We know it is broken because cutting edge brain science has shown us that creative work thrives when it is nurtured. When our work is judged, the amygdala in the brain begins to move in reverse. When the amygdala moves in reverse, we are in fight or flight mode, we no longer have access to the imagination or long term memory, which is the core of creative work. And yet criticism is a mainstay to most programs.

In Gateless Writing, on retreat, in one-on-ones and classes, our biggest work is to get the amygdala moving forward. We can only create mind-blowing writing by showing the writers where she is unique, her talent and innate genius. She can then build from there. When you focus on what is strong, that is what naturally grows. For those pieces that feel like they need a little boost, we give the writer craft tools so she can always feel empowered on the page, no matter what she is working on.

A “thick skin” is something which is often coveted. But what we have found is that the thick skin is the worst kind for a writer. We want the thin skin because we want to be able to feel everything right down to the marrow, to write from that depth of feeling. In retreat, we area always letting the writer get to know again the person she was before the thick skin. We provide her with bodywork, chocolate, reflective feedback, craft tools, so that she can remember again the creative mastermind who lives inside.

Wildly Creative: What is the advice you wish someone shared with you about pursuing your passions and feeding your creative self?

Along the road there are so many shoulds, aren’t there? The advice is well-meaning, but often in its core it says this: You are not okay as you are, you must move away from the innate passion that claims you and forest your way into other, less organic, realms.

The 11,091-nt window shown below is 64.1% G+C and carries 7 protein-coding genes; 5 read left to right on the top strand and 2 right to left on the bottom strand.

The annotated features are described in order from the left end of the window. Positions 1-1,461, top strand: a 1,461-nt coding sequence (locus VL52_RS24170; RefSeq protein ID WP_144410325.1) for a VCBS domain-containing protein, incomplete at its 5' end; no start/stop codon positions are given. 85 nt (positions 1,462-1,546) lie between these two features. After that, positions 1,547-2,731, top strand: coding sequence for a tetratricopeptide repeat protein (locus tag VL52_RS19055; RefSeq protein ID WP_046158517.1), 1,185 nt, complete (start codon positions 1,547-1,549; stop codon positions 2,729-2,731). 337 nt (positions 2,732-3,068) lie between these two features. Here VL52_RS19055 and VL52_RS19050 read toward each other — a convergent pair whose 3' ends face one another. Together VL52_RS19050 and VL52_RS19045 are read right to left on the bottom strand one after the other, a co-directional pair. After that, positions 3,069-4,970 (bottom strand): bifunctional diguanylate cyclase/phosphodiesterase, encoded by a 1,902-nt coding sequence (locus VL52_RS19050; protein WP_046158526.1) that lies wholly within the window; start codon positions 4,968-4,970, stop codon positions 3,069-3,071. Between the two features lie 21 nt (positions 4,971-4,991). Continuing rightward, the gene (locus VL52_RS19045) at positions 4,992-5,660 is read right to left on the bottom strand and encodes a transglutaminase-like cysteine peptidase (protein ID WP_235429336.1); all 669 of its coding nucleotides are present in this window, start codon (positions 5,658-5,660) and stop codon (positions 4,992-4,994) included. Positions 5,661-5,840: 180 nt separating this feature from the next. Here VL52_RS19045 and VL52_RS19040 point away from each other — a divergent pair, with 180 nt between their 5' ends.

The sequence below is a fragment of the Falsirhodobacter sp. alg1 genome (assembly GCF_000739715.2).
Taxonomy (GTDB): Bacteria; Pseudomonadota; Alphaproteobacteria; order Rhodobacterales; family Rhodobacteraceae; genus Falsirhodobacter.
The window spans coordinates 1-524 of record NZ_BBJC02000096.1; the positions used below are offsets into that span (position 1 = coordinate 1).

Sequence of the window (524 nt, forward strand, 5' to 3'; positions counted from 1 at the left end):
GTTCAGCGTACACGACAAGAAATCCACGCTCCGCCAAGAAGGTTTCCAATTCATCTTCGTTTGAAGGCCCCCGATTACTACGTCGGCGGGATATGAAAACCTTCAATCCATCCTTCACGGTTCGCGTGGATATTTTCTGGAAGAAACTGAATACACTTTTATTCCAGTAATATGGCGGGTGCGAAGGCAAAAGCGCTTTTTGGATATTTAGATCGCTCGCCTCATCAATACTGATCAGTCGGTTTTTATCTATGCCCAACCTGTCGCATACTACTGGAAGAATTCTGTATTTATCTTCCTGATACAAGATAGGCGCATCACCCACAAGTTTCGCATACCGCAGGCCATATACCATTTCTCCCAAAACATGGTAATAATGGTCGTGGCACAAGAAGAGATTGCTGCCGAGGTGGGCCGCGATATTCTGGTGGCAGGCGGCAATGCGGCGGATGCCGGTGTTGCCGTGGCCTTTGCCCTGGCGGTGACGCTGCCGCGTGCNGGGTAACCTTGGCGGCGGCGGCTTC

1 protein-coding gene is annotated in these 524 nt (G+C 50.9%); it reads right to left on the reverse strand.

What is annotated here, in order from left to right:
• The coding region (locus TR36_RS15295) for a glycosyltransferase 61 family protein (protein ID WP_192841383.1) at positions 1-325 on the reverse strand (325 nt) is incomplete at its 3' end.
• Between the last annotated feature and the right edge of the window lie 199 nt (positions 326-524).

Theres-no-reason-toThis is simply a legacy we pass down to one another. I am not sure where it started, but perhaps it is part of the artist’s trajectory: to be steered away from what makes our true selves sing, to abandon it for conformity and conditioning, and then to have that time of unimaginable lightness of being when we discover it again. The rediscovery can give the creative an enormous amount of energy.

In truth we enter the world aligned with our heart’s purpose. If you look back at a life, you will often find a person’s purpose tucked into the activities s/he loved as a child.

For me? I loved to play pretend, which is so very much what we are doing when we write fiction. I made up fantastical stories and gave personalities to grasshoppers, hermit crabs, dandelions, believing each one embodied a spirit that I could somehow know and befriend. I also loved sitting by the heater and reading.

What if someone (who might have looked like Tasha Tudor) had come along and told me that my greatest gift would stem from this fantasy life? What if this gentle guide had assured me of how brilliant it was to dive into books the way I loved to, how smart to keep myself warm all day? What if an adult had been risky enough to say: Do exactly what you love, that is how genius blooms.